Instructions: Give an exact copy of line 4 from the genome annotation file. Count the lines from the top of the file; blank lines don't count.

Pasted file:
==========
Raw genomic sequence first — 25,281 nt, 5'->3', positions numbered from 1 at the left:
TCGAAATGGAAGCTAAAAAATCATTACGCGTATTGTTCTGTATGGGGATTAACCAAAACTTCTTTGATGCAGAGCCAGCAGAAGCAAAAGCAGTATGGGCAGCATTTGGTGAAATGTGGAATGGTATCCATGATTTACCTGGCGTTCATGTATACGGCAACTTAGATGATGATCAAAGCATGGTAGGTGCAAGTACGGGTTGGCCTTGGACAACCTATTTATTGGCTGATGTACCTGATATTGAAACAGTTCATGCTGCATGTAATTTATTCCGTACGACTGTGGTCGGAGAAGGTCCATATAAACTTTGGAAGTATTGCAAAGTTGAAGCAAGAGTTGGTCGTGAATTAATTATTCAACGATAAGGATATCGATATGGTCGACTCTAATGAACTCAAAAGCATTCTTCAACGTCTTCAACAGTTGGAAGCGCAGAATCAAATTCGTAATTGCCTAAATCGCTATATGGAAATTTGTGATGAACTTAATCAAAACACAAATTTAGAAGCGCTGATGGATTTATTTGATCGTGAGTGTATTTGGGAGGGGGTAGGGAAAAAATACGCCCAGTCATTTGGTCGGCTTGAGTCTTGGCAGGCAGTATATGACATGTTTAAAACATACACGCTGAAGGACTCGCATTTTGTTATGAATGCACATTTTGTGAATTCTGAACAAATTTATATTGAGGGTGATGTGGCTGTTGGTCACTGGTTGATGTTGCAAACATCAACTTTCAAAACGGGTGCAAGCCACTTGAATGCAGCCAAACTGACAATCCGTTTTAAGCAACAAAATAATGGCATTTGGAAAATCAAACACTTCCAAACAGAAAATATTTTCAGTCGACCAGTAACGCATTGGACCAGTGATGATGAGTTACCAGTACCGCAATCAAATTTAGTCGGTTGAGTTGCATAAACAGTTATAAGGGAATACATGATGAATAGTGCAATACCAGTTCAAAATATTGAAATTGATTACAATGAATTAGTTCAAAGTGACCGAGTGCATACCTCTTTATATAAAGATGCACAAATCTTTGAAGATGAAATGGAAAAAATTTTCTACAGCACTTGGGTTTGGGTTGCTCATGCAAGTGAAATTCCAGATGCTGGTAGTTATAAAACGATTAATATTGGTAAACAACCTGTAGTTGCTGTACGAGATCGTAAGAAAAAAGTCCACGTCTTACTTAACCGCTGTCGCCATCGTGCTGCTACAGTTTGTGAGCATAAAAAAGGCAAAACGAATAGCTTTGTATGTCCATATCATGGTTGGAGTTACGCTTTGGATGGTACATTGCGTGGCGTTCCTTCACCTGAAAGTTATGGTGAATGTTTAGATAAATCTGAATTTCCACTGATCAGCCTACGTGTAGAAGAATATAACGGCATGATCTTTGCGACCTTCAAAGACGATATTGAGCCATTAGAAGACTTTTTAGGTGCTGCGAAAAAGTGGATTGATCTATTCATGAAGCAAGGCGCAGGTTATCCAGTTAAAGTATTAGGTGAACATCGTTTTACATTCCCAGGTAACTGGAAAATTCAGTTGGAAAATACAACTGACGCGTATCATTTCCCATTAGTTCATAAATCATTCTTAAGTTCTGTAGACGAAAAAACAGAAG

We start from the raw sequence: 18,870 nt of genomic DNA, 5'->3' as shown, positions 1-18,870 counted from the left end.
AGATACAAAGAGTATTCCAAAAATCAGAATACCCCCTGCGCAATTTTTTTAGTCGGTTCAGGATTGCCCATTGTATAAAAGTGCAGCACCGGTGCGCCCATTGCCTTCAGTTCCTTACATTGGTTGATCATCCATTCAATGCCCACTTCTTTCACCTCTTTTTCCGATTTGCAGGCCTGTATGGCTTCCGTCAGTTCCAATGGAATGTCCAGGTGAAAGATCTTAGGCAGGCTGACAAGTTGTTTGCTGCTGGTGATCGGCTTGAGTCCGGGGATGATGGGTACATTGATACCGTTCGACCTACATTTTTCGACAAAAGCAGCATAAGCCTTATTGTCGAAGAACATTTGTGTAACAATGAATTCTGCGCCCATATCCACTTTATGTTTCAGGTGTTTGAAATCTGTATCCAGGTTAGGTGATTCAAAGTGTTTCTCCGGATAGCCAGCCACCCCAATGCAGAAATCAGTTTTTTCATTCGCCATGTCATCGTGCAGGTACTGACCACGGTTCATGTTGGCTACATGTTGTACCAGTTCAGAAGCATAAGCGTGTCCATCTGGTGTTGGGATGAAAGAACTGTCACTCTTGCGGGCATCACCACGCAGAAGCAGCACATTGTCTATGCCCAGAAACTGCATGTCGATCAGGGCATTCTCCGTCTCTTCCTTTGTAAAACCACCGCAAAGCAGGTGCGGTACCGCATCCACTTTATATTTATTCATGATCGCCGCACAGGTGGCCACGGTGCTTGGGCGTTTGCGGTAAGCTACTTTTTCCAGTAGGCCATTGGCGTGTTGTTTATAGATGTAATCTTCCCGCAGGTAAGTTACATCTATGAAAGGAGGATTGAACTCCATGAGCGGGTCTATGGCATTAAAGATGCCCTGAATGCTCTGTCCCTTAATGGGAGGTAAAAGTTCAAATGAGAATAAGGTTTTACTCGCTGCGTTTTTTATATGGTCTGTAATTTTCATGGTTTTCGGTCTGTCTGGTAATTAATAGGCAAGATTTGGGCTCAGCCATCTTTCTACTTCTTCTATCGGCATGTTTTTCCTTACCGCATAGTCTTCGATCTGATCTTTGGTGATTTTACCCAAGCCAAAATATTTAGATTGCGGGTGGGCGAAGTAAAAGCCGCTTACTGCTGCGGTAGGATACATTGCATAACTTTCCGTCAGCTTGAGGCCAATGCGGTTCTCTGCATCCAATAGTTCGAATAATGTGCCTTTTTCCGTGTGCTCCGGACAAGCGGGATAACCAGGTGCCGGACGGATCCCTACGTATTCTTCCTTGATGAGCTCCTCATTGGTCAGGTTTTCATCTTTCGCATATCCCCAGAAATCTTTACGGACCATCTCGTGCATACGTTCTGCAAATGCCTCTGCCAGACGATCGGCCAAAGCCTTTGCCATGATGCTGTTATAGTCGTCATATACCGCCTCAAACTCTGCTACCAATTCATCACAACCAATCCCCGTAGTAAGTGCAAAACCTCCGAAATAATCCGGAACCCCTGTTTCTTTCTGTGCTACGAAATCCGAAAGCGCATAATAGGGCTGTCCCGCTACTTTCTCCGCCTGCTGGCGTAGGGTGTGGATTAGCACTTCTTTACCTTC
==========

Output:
AGATACAAAGAGTATTCCAAAAATCAGAATACCCCCTGCGCAATTTTTTTAGTCGGTTCAGGATTGCCCATTGTATAAAAGTGCAGCACCGGTGCGCCCATTGCCTTCAGTTCCTTACATTGGTTGATCATCCATTCAATGCCCACTTCTTTCACCTCTTTTTCCGATTTGCAGGCCTGTATGGCTTCCGTCAGTTCCAATGGAATGTCCAGGTGAAAGATCTTAGGCAGGCTGACAAGTTGTTTGCTGCTGGTGATCGGCTTGAGTCCGGGGATGATGGGTACATTGATACCGTTCGACCTACATTTTTCGACAAAAGCAGCATAAGCCTTATTGTCGAAGAACATTTGTGTAACAATGAATTCTGCGCCCATATCCACTTTATGTTTCAGGTGTTTGAAATCTGTATCCAGGTTAGGTGATTCAAAGTGTTTCTCCGGATAGCCAGCCACCCCAATGCAGAAATCAGTTTTTTCATTCGCCATGTCATCGTGCAGGTACTGACCACGGTTCATGTTGGCTACATGTTGTACCAGTTCAGAAGCATAAGCGTGTCCATCTGGTGTTGGGATGAAAGAACTGTCACTCTTGCGGGCATCACCACGCAGAAGCAGCACATTGTCTATGCCCAGAAACTGCATGTCGATCAGGGCATTCTCCGTCTCTTCCTTTGTAAAACCACCGCAAAGCAGGTGCGGTACCGCATCCACTTTATATTTATTCATGATCGCCGCACAGGTGGCCACGGTGCTTGGGCGTTTGCGGTAAGCTACTTTTTCCAGTAGGCCATTGGCGTGTTGTTTATAGATGTAATCTTCCCGCAGGTAAGTTACATCTATGAAAGGAGGATTGAACTCCATGAGCGGGTCTATGGCATTAAAGATGCCCTGAATGCTCTGTCCCTTAATGGGAGGTAAAAGTTCAAATGAGAATAAGGTTTTACTCGCTGCGTTTTTTATATGGTCTGTAATTTTCATGGTTTTCGGTCTGTCTGGTAATTAATAGGCAAGATTTGGGCTCAGCCATCTTTCTACTTCTTCTATCGGCATGTTTTTCCTTACCGCATAGTCTTCGATCTGATCTTTGGTGATTTTACCCAAGCCAAAATATTTAGATTGCGGGTGGGCGAAGTAAAAGCCGCTTACTGCTGCGGTAGGATACATTGCATAACTTTCCGTCAGCTTGAGGCCAATGCGGTTCTCTGCATCCAATAGTTCGAATAATGTGCCTTTTTCCGTGTGCTCCGGACAAGCGGGATAACCAGGTGCCGGACGGATCCCTACGTATTCTTCCTTGATGAGCTCCTCATTGGTCAGGTTTTCATCTTTCGCATATCCCCAGAAATCTTTACGGACCATCTCGTGCATACGTTCTGCAAATGCCTCTGCCAGACGATCGGCCAAAGCCTTTGCCATGATGCTGTTATAGTCGTCATATACCGCCTCAAACTCTGCTACCAATTCATCACAACCAATCCCCGTAGTAAGTGCAAAACCTCCGAAATAATCCGGAACCCCTGTTTCTTTCTGTGCTACGAAATCCGAAAGCGCATAATAGGGCTGTCCCGCTACTTTCTCCGCCTGCTGGCGTAGGGTGTGGATTAGCACTTCTTTACCTTC